The 36-year-old Leonardo Nastacuas, the father of a 2-year-old girl, was shot and killed by “various” assailants who entered his home, according to preliminary media reports.
The national police are investigating the murder, while indigenous authorities are conducting their own research to try to determine the identity of the assailants.
Last year, 34 leaders belonging to the Awa ethnicity were murdered by armed groups in their territory. The Awas have decried the violence and reiterated their demands to the State of Colombia to take action to protect their territory from violence.
This is the third murder of an Awa in the span of a few months. Another two men from the same ethnicity, Ramiro Garcia and his son Braulio Garcia—who had recently been elected governor of Palmar Imbi—were also killed in Nariño.
In the face of the rampant killings of indigenous leaders perpetrated in Colombia during 2018, the National Indigenous Organization of Colombia (ONIC for its acronym in Spanish) denounced the government’s lack of guarantees for indigenous leaders to demand the protection and defense of the country’s ancestral lands.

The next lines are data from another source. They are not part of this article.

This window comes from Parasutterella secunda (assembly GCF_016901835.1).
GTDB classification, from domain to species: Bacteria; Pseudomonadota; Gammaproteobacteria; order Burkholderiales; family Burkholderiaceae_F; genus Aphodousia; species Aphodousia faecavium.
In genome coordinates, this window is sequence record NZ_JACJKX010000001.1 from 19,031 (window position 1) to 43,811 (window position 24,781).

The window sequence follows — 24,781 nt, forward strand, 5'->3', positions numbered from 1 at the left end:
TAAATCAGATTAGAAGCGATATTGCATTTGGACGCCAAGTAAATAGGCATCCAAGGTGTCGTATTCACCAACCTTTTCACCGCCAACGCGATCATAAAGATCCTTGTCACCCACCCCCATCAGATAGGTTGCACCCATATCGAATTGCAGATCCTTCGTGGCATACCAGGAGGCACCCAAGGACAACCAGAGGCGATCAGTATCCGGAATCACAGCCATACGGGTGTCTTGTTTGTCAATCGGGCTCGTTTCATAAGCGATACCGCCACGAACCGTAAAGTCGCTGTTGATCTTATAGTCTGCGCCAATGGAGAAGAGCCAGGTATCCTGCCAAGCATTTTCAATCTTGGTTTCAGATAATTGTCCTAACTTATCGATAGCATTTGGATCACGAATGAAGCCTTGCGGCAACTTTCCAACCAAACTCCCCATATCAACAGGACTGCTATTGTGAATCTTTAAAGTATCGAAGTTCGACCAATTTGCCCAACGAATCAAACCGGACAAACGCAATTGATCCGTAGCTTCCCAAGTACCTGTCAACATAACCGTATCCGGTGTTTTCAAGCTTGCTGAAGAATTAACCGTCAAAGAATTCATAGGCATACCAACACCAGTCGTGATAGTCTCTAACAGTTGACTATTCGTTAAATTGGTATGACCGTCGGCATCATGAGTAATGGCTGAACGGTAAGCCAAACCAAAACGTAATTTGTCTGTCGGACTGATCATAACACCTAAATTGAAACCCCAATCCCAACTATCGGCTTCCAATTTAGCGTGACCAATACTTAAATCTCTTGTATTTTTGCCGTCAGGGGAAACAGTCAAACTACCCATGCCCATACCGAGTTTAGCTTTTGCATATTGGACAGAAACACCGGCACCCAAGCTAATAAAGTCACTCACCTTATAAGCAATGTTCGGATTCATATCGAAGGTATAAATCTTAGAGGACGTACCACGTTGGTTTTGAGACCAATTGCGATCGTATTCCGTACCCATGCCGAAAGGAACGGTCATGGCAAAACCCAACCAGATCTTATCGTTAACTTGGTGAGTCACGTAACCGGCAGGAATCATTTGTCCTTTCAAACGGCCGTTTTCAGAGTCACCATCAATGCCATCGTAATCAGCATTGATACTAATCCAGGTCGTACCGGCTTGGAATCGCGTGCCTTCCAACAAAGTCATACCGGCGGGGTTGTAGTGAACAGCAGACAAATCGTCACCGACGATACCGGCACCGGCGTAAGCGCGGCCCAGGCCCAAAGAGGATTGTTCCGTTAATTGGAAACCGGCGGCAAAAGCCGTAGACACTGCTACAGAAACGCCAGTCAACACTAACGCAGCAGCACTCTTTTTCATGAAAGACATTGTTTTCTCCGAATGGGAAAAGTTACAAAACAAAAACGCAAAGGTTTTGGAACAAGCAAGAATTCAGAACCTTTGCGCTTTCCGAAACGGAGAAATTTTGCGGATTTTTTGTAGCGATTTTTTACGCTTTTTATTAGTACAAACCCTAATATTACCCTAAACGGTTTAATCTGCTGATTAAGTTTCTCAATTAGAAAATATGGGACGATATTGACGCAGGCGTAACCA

There have been several cases lately involving attacks on indigenous leaders and their families.
Seven indigenous leaders have been massacred since the start of 2019, with arguably the most brutal the shooting of activist Maritza Quiroz Leiva, who was targeted for helping Afro-Colombian victims in the country's long-standing civil conflict
Indigenous people are often targeted by criminal organizations such as paramilitary groups. These groups have become stronger in the absence of the former guerrilla group the Revolutionary Armed Forces of Colombia (FARC for its acronym in Spanish) in the aftermath of the 2016 peace accords, and continue to gain strength in the already existent void of government control in mainly rural areas of Colombia.
Referring to a recent study, Attorney General Nestor Humberto Martinez said that the greatest number of Colombians murdered over the past two years since the peace agreement was signed are social leaders who serve on Communal Action Boards (JAC).
Indigenous people made up 13 percent of those killed and farmers 10 percent. Union leaders and social leaders, Afro-Colombians and the LGBTI population were the other main murder victims.